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Following the changes in young people’s drinking practices before and during the pandemic with a qualitative longitudinal interview material
Stockholm University, Faculty of Social Sciences, Department of Public Health Sciences.ORCID iD: 0000-0003-2473-6330
Stockholm University, Faculty of Social Sciences, Department of Social Work.ORCID iD: 0000-0002-2593-1931
Stockholm University, Faculty of Social Sciences, Department of Social Work.ORCID iD: 0000-0002-0856-9854
Stockholm University, Faculty of Social Sciences, Department of Criminology.ORCID iD: 0000-0001-8923-0870
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Number of Authors: 62023 (English)In: Journal of Youth Studies, ISSN 1367-6261, E-ISSN 1469-9680, p. 1-19Article in journal (Refereed) Epub ahead of print
Abstract [en]

The paper analyses how the Covid-19 pandemic affected young people’s alcohol-related assemblages, trajectories of becoming and identity claims in Sweden. The data is based on longitudinal qualitative interviews among heavy and moderate drinking young people (n=23; age range 15–24 years). The participants were interviewed two to three times before the Covid-19 pandemic and once at the end of it, between 2017 and 2021. The analysis draws on actor-network theory and narrative positioning approach. The analysis demonstrates how the lockdown produced trajectories of becoming boring, normal, stress-free, self-caring, self-confident and shielded. In these trajectories, drinking was positioned into relations that either increased young people’s capacities for well-being or decreased them. Due to the lockdown, some participants learnt to be moved by relations that contributed to replace drinking with competing activities, while others experienced that the lockdown made drinking a more attractive activity, turning it into a collective force that helped them to overcome isolation. The results show how drinking is a heterogeneous activity which may increase or decrease young people’s capacities for well-being, depending on what kinds of assemblages and trajectories of becoming it is embedded in.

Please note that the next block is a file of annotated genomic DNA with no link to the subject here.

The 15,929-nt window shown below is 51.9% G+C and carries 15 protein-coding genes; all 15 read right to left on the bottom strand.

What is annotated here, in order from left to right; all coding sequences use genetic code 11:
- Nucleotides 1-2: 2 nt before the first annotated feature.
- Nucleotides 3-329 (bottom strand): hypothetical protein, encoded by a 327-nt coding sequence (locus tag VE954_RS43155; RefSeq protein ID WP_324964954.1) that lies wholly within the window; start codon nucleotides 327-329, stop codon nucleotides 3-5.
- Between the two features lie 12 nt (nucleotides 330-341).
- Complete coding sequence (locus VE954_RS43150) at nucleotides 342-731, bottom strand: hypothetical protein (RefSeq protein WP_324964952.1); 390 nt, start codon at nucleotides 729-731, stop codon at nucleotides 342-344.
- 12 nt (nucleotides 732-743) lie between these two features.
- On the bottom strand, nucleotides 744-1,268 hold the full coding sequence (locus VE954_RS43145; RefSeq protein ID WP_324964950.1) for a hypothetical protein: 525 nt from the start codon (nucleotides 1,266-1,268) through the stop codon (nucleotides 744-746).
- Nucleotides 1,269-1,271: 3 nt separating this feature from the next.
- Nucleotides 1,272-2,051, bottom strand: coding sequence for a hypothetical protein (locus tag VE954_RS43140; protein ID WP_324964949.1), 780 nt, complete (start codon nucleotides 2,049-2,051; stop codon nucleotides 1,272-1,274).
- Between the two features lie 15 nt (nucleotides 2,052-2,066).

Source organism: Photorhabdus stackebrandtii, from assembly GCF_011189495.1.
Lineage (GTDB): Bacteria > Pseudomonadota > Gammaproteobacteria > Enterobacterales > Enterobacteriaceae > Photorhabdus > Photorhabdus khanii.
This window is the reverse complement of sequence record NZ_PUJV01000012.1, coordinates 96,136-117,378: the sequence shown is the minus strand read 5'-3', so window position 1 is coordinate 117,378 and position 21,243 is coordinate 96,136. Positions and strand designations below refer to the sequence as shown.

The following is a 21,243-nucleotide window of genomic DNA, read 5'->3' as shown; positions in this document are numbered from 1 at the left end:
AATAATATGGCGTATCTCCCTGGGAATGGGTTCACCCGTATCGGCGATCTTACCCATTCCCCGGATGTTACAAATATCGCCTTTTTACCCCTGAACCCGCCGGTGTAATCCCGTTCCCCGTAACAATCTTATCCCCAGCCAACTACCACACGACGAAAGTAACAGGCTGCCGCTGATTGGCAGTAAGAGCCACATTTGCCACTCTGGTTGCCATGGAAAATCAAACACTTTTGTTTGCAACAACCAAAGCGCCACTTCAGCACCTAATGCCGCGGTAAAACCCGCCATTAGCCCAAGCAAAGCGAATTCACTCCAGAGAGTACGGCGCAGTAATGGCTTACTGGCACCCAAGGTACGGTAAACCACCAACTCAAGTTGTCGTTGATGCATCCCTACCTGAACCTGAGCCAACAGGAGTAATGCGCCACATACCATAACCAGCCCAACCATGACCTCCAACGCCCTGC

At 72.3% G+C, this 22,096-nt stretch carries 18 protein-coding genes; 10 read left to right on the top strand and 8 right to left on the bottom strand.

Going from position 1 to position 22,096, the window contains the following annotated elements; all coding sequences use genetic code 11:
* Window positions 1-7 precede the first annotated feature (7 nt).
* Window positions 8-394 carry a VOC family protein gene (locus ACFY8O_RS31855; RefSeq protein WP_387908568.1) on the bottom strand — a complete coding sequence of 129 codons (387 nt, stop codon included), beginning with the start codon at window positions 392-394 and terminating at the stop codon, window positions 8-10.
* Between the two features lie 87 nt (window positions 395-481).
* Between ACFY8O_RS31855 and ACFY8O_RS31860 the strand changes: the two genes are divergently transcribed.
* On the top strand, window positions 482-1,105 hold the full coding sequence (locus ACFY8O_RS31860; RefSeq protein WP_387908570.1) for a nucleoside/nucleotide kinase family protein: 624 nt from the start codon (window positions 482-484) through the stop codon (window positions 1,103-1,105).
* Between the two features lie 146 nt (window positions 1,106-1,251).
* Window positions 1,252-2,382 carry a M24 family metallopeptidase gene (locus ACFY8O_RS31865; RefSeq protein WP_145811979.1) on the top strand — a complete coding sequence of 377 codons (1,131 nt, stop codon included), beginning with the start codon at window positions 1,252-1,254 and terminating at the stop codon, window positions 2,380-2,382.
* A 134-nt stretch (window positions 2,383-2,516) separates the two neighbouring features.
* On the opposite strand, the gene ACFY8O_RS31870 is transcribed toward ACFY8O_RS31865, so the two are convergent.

Place, publisher, year, edition, pages
Routledge, 2023. p. 1-19
Keywords [en]
Covid-19, qualitative longitudinal data, actor-network theory, narrative positioning theory, trajectories of becoming, identity claims
National Category
Sociology Public Health, Global Health, Social Medicine and Epidemiology
Research subject
Sociology; Child and Youth Studies; Public Health Sciences
Identifiers
URN: urn:nbn:se:su:diva-224048DOI: 10.1080/13676261.2023.2283508ISI: 001103715100001Scopus ID: 2-s2.0-85177032512OAI: oai:DiVA.org:su-224048DiVA, id: diva2:1814952
Funder
Forte, Swedish Research Council for Health, Working Life and Welfare, 2016-00313Forte, Swedish Research Council for Health, Working Life and Welfare, 2020-00457Available from: 2023-11-27 Created: 2023-11-27 Last updated: 2023-12-19

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Törrönen, JukkaMånsson, JosefinSamuelsson, EvaRoumeliotis, FilipKraus, LudwigRoom, Robin

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Törrönen, JukkaMånsson, JosefinSamuelsson, EvaRoumeliotis, FilipKraus, LudwigRoom, Robin
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Journal of Youth Studies
SociologyPublic Health, Global Health, Social Medicine and Epidemiology

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